Off topic: She beat up her daughter because she was drunk.
Thread poster: Jaspal Singh

Jaspal Singh
India
Local time: 01:45
English to Panjabi
+ ...
Sep 25

Who was drunk in this sentence, mother or daughter?

 

Samuel Murray  Identity Verified
Netherlands
Local time: 22:15
Member (2006)
English to Afrikaans
+ ...
Could be either Sep 26

Jaspal Singh wrote:
"She beat up her daughter because she was drunk."
Who was drunk in this sentence, mother or daughter?


It could be either. In the English language, you'd need more information. In "she threw a brick at the window, and it shattered" we can be fairly certain that the brick didn't shatter. But mothers and daughters can both do violent things to each other when sober or drunk.

By the way, how do you know that the first "she" is the daughter's mother? You're assuming that the first "she" and "her" refers to the same person, but it doesn't have to be so, in type of sentence in English. (-:


Jaspal Singh
Michele Fauble
Philippe Etienne
MollyRose
Morano El-Kholy
 

Sandra Cravero  Identity Verified
Argentina
Local time: 17:15
Member (Jun 2019)
English to Spanish
Ambiguity: could be both Sep 26

You need to gather the answer from the context, sometimes.

In fact, when writing, it's recommended to avoid ambiguity. If you can ask the author of this text, you'd better do that.
I hope it helps.


Jaspal Singh
 

Christine Andersen  Identity Verified
Denmark
Local time: 22:15
Member (2003)
Danish to English
+ ...
First I assumed the mother, but immediately began to wonder Sep 26

Just seeing the heading of your thread without the discussion certainly made me wonder.

My first thought was that the mother was drunk, and therefore out of control, so she beat up her daughter.
Then I wondered - it was equally possible that the daughter was drunk, and the mother was just angry.

Strictly, Samuel is right, and you cannot assume it was her own daughter. I think most people would, however. If it was someone else's daughter, I would write 'she beat up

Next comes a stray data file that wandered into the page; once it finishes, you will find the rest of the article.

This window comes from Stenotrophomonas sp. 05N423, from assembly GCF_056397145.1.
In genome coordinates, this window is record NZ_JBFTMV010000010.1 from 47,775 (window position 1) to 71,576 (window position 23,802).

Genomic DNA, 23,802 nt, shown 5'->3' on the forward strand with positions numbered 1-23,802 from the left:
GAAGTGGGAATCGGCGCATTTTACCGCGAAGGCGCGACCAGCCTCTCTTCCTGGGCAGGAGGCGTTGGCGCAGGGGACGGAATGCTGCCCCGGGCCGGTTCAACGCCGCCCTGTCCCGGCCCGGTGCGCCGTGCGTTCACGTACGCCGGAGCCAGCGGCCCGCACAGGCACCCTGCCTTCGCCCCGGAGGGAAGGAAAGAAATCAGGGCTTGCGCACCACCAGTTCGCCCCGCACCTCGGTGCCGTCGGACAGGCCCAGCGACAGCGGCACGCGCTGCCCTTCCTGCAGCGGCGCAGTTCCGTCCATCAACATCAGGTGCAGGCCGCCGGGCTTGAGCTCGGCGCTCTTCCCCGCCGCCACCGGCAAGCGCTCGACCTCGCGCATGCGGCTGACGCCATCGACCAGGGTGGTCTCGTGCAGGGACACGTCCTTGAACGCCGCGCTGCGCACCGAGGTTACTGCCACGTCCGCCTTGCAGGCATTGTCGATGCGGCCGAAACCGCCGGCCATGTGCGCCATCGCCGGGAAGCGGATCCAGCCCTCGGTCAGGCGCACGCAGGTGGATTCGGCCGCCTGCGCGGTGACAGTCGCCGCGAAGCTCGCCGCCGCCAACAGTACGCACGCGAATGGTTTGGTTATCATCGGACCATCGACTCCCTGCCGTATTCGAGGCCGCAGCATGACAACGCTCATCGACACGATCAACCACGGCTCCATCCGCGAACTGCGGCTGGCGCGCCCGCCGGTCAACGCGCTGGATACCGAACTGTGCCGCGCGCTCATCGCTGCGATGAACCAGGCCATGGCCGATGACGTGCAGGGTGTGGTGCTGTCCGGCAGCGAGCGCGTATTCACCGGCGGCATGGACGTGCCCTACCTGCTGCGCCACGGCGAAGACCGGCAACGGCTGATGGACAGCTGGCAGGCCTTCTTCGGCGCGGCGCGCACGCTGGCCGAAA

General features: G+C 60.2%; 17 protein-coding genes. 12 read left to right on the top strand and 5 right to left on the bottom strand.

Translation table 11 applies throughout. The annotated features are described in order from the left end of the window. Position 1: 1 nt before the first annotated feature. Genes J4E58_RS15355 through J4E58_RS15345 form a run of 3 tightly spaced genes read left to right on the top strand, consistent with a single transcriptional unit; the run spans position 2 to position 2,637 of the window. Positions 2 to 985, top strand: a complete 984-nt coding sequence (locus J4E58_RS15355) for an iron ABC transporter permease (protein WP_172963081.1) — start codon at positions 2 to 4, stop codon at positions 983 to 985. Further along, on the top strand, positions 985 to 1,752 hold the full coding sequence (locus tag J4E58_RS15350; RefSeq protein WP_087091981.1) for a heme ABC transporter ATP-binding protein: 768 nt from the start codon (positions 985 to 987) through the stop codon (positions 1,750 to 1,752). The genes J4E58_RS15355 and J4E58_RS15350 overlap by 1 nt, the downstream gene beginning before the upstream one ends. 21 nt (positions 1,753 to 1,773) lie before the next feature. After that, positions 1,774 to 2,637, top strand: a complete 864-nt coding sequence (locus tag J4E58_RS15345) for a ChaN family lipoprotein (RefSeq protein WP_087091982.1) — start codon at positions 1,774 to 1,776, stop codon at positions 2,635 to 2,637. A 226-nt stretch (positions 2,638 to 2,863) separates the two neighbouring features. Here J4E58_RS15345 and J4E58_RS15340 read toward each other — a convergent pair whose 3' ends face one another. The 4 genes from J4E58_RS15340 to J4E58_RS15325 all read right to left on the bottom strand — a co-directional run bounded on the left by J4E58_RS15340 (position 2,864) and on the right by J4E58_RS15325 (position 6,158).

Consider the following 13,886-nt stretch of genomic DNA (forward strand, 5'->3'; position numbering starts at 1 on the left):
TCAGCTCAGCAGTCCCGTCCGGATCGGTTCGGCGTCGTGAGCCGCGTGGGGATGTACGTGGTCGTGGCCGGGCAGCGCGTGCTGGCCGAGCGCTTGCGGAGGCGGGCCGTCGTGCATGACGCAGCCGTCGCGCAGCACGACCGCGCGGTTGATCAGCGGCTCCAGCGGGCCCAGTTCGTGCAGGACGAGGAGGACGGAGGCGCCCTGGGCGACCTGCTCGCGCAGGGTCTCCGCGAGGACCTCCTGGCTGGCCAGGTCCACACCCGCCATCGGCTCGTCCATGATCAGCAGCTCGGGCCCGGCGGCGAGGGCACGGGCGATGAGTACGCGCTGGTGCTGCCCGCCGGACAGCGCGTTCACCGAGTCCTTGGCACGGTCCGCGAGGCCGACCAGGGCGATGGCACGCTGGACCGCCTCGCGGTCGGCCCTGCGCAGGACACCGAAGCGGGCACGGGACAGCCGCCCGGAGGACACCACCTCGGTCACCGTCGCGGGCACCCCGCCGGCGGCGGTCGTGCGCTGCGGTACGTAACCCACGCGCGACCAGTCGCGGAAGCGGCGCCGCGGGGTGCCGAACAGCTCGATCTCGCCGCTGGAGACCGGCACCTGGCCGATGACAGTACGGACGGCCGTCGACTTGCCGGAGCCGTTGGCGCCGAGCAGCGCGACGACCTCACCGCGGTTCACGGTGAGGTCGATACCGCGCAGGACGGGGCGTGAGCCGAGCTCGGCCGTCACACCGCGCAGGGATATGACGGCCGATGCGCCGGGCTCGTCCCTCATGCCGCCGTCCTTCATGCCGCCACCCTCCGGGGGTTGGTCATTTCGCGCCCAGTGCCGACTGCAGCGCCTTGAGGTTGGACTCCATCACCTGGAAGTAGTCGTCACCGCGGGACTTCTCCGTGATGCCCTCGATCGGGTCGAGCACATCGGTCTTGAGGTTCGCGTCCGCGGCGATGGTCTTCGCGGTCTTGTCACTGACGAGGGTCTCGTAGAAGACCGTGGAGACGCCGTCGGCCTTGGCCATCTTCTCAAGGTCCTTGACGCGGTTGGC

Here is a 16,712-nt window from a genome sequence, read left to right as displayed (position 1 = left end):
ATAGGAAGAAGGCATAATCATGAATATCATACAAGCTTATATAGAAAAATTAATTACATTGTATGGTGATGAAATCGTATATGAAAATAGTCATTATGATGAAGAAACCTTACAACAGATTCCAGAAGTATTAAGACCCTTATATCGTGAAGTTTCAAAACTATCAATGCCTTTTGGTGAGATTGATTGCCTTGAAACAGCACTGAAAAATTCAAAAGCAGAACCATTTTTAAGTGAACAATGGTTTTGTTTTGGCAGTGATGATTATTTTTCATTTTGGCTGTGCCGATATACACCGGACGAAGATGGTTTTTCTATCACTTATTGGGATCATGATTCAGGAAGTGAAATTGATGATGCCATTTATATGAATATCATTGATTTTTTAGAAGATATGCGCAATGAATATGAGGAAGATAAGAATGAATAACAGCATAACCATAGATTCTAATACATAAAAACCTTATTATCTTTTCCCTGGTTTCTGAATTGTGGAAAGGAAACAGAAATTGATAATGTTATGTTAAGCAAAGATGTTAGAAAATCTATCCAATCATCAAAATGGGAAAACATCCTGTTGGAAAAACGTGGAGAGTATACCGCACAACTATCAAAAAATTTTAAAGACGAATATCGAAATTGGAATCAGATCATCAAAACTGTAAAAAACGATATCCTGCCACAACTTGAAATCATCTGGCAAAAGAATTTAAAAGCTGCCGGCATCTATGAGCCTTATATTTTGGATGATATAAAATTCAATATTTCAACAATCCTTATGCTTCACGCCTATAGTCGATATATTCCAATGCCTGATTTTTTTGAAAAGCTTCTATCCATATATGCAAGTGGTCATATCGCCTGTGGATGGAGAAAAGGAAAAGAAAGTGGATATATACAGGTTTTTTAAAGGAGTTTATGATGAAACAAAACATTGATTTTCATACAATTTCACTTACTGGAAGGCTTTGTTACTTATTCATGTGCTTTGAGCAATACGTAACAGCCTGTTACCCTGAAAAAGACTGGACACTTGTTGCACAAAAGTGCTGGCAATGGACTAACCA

... See more
Just seeing the heading of your thread without the discussion certainly made me wonder.

My first thought was that the mother was drunk, and therefore out of control, so she beat up her daughter.
Then I wondered - it was equally possible that the daughter was drunk, and the mother was just angry.

Strictly, Samuel is right, and you cannot assume it was her own daughter. I think most people would, however. If it was someone else's daughter, I would write 'she beat up the daughter...'
or rephrase it one way or another.
Possibly I would call her 'the girl' or 'the younger woman', if the mother was also present in the scene, and another woman was doing the beating. Or technically it might be her father…

Context, more context is needed!!!

In my source language, assuming it was written correctly, the reflexive pronoun would be used for the woman's own daughter, and a different possessive pronoun for a third person's daughter. Many speakers have trouble deciding which to use, so it would not be entirely reliable, but it helps.

The reflexive pronoun is gender neutral, i.e. the same for both genders, but the simple possessive is not
- as with English his and her...

Hun tævede sin datter = She beat her (own) daughter.
Han tævede sin datter = He beat his (own) daughter.

Hun tævede hendes datter = She beat another woman's daughter.
Hun tævede hans datter = She beat a/the man's daughter.

Happy translating!


[Edited at 2019-09-26 15:23 GMT]